It is like rain on your parade when that initial post-workout feeling of euphoria transitions into fatigue. It is even discouraging when your main goal of exercising is to increase your energy but instead you have crashed. How do you make sense of this lethargy? Popular theory points to lactic acid, scientifically named Sarcolactic Acid: a waste product that builds up in muscles during intense “anaerobic” workouts at a higher rate than the ability to metabolize or remove it. While lactic acid is labeled “acid of fatigue”, recent studies insist that lactic acid is a factor but not a cause of muscle fatigue. With this in mind, let us explore the role of lactic acid in post-workout fatigue and ways to reduce lactic acid build up.
Role of Lactic Acid in Post-Workout Fatigue
The basic concept is that lactic acid increases with the intensity of a workout. Unlike moderate aerobic workouts (walking, running, cycling…) that use oxygen to metabolize stored fat into energy, high intensity workouts (sprinting), where oxygen runs low, use glycogen for energy. This occurs during anaerobic metabolism (glycosis) that releases the by-product lactic acid. According to Mayo Clinic, you are more likely to experience post-workout fatigue when you have a low lactate (anaerobic) threshold wherein too much lactic acid is released in your skeletal muscles when they are using oxygen and metabolizing glucose.
Ways to Reduce Lactic Acid Build Up
How can we increase our lactate threshold to reduce lactic acid build up? One recommendation by Chem-Online.org, which I can vouch for due to personal workout success, is to train well by means of stretching, interval training, endurance training, and cool-downs. Interval training involves alternating high bursts of intensity “turbo” exercises with low intensity exercises or rest. An example is sprinting short distances followed by jogging and walking. Endurance training is aerobic activity that increases stamina and decreases heart rate meaning that fewer beats per minute are needed to transport a fixed amount of blood. All of this training increases the metabolism of lactic acid. Further, lactic acid build up can be minimized by performing cool-downs: light, repetitive movements that gradually slow your breathing after an intense workout.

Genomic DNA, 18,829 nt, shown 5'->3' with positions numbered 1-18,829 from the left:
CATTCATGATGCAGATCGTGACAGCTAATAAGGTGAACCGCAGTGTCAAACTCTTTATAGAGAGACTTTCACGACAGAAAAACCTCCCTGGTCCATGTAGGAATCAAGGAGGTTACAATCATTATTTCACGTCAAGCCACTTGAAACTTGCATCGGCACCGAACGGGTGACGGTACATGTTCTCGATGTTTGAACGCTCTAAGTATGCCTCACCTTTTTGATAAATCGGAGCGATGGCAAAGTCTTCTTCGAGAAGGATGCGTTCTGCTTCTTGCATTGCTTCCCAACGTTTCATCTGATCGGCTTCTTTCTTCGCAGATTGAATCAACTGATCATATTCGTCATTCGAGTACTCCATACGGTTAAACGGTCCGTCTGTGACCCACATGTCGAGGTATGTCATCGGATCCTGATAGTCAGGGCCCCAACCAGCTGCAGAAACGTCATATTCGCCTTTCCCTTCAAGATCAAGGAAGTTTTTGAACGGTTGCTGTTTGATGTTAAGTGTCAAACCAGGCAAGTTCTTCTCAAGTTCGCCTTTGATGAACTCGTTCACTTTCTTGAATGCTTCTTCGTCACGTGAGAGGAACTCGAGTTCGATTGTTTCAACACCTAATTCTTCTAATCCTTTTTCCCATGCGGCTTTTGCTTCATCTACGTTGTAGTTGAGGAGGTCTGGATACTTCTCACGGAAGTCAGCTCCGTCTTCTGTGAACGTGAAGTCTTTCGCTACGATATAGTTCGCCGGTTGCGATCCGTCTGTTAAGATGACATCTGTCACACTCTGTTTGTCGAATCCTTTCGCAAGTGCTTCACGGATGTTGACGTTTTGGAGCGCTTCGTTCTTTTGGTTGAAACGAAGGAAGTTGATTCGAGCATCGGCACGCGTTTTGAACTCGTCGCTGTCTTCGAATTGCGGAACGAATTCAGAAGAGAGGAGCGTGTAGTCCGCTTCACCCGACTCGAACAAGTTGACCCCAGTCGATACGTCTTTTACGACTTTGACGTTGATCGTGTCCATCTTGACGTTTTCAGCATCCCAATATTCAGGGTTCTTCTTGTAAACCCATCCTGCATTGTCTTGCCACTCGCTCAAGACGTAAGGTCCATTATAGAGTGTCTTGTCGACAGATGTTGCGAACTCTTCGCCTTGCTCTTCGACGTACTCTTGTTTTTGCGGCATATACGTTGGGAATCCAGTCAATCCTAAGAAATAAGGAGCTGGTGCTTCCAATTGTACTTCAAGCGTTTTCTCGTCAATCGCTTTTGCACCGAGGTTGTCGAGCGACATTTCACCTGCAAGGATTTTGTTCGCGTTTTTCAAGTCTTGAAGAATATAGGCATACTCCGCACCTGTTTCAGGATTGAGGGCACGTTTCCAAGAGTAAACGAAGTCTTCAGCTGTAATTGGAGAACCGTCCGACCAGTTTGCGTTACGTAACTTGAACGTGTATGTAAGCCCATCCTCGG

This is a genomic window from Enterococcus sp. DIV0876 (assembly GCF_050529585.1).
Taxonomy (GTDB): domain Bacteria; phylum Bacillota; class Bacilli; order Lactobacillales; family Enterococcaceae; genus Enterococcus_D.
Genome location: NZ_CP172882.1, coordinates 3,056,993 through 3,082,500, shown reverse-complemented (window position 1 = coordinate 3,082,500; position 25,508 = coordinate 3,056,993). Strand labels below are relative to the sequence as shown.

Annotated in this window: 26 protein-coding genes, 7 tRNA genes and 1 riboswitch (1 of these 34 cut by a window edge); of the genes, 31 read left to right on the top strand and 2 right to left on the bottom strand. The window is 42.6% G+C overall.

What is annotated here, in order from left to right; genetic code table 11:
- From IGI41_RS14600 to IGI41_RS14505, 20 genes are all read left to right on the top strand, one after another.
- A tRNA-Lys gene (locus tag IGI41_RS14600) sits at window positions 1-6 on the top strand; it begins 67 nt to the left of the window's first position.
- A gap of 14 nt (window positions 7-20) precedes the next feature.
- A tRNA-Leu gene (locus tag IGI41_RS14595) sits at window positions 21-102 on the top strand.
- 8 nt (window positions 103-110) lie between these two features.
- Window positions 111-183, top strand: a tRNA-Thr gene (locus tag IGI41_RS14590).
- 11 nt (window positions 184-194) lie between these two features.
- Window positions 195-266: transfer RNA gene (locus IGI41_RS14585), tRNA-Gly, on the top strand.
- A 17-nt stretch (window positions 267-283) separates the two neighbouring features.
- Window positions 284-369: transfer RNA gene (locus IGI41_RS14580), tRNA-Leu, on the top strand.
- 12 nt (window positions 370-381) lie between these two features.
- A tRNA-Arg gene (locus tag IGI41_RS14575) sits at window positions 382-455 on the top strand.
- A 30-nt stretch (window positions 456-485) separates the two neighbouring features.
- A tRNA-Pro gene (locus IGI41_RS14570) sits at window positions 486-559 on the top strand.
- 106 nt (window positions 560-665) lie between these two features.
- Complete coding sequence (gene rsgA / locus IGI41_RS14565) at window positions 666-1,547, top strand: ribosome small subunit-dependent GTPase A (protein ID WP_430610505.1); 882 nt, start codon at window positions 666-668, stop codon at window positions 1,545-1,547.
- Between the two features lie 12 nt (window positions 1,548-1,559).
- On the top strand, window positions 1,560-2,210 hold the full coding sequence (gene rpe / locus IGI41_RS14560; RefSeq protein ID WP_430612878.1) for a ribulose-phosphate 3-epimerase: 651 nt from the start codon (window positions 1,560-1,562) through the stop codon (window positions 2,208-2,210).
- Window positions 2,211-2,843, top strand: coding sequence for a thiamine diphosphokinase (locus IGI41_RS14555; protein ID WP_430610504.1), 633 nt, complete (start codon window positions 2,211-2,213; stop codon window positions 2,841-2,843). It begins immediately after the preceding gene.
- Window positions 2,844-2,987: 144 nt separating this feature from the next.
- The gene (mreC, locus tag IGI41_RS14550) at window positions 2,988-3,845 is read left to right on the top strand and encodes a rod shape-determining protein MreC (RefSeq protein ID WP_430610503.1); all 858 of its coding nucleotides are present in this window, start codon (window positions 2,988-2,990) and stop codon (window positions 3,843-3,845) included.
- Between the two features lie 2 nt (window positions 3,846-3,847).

Another way to reduce lactic acid build up and fatigue after exercising is through nutrition. In her book, Foods & Nutrition Encyclopedia, Volume 1, Audrey H. Ensminger mentions that some trainers encourage their athletes to consume lactic acid based foods such as yogurt and buttermilk or to take lactic acid salts (lactates). Proper hydration and vitamins such as Vitamin D, Magnesium, and Thiamin (B1) are also known to combat lactic acid build up. In fact, a study by the Institute of Health Sport Sciences at the University of Tsukuba, Japan where 16 male athletes were given either Thiamin supplementation or a placebo revealed that Thiamin reduces exercise-induced fatigue.
In spite of the debate over whether lactic acid is directly responsible for post-workout fatigue, we can say that it is plays a key role. Noting that a higher lactate threshold means a lower release of lactic acid, we can take a variety of steps to increase our threshold. This includes training properly, staying hydrated, and getting essential vitamins through supplementation or better yet through wholesome foods.
Ensminger, A.H. “Athletics & Nutrition.”Foods & Nutrition Encyclopedia, Volume 1- Google Books.
“Lactic Acid: CHEM-ONLINE.org.”Chem-Online.org.
Reyes, A. “Mayo Clinic-Mayo Clinic on the Summer Olympic Games.”Mayo Clinic.
Suzuki, M., Itokawa, Y. “Effects of Thiamine Supplementation on Exercise in…[Metab Brain Dis. 1996] – PubMed Result.”NationalCenter for Biotechnology Information, U.S. National Library of Medicine.
Westerblad, H. “Muscle Fatigue: Lactic Acid or Inorganic Phosphate the Major Cause?”
American Physiological Society.